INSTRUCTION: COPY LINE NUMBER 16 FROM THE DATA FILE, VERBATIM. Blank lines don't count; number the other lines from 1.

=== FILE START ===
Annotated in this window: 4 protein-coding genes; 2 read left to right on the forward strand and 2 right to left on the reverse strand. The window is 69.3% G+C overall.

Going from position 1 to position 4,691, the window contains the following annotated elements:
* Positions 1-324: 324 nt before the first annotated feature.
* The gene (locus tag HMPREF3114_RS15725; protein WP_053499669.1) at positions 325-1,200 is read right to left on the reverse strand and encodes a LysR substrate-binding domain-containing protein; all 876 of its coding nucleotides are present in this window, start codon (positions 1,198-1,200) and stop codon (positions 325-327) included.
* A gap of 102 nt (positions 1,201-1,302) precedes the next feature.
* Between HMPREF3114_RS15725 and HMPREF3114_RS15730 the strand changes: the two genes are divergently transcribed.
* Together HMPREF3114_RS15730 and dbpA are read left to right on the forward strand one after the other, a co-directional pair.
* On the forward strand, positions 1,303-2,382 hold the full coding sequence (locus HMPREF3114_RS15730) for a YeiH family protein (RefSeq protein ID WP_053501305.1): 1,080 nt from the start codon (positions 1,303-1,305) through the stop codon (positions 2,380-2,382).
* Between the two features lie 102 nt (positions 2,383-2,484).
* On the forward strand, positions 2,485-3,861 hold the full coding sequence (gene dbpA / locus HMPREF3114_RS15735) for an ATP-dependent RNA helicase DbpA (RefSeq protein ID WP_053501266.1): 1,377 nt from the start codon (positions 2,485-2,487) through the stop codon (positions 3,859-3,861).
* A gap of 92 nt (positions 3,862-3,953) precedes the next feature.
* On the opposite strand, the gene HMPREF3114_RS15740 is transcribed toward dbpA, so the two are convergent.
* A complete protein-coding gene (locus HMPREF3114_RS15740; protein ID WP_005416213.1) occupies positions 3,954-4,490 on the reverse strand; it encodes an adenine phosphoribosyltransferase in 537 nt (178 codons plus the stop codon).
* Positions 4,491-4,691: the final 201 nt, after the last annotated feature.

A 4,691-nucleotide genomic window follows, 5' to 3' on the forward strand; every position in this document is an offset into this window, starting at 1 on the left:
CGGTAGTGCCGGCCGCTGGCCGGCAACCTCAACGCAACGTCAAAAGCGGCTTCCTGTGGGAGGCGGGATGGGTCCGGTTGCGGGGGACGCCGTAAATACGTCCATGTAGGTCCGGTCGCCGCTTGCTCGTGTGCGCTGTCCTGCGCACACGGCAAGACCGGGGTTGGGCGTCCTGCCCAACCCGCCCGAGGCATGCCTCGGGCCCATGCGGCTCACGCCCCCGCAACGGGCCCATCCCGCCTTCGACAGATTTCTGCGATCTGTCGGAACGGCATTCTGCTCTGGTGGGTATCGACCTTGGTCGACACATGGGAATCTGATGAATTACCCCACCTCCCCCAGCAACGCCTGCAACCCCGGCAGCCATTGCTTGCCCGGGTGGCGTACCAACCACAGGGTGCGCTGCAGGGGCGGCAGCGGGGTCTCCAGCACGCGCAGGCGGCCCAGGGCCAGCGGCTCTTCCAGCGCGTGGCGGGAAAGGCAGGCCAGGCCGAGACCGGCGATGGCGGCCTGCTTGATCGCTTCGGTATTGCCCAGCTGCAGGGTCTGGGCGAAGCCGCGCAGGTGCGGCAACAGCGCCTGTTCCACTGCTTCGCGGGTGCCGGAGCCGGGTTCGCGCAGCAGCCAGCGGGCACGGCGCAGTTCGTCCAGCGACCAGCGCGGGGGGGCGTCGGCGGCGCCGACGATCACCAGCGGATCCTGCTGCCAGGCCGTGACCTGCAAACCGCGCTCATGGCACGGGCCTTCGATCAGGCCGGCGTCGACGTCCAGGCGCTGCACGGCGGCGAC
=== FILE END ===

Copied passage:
CGGTAGTGCCGGCCGCTGGCCGGCAACCTCAACGCAACGTCAAAAGCGGCTTCCTGTGGGAGGCGGGATGGGTCCGGTTGCGGGGGACGCCGTAAATACGTCCATGTAGGTCCGGTCGCCGCTTGCTCGTGTGCGCTGTCCTGCGCACACGGCAAGACCGGGGTTGGGCGTCCTGCCCAACCCGCCCGAGGCATGCCTCGGGCCCATGCGGCTCACGCCCCCGCAACGGGCCCATCCCGCCTTCGACAGATTTCTGCGATCTGTCGGAACGGCATTCTGCTCTGGTGGGTATCGACCTTGGTCGACACATGGGAATCTGATGAATTACCCCACCTCCCCCAGCAACGCCTGCAACCCCGGCAGCCATTGCTTGCCCGGGTGGCGTACCAACCACAGGGTGCGCTGCAGGGGCGGCAGCGGGGTCTCCAGCACGCGCAGGCGGCCCAGGGCCAGCGGCTCTTCCAGCGCGTGGCGGGAAAGGCAGGCCAGGCCGAGACCGGCGATGGCGGCCTGCTTGATCGCTTCGGTATTGCCCAGCTGCAGGGTCTGGGCGAAGCCGCGCAGGTGCGGCAACAGCGCCTGTTCCACTGCTTCGCGGGTGCCGGAGCCGGGTTCGCGCAGCAGCCAGCGGGCACGGCGCAGTTCGTCCAGCGACCAGCGCGGGGGGGCGTCGGCGGCGCCGACGATCACCAGCGGATCCTGCTGCCAGGCCGTGACCTGCAAACCGCGCTCATGGCACGGGCCTTCGATCAGGCCGGCGTCGACGTCCAGGCGCTGCACGGCGGCGAC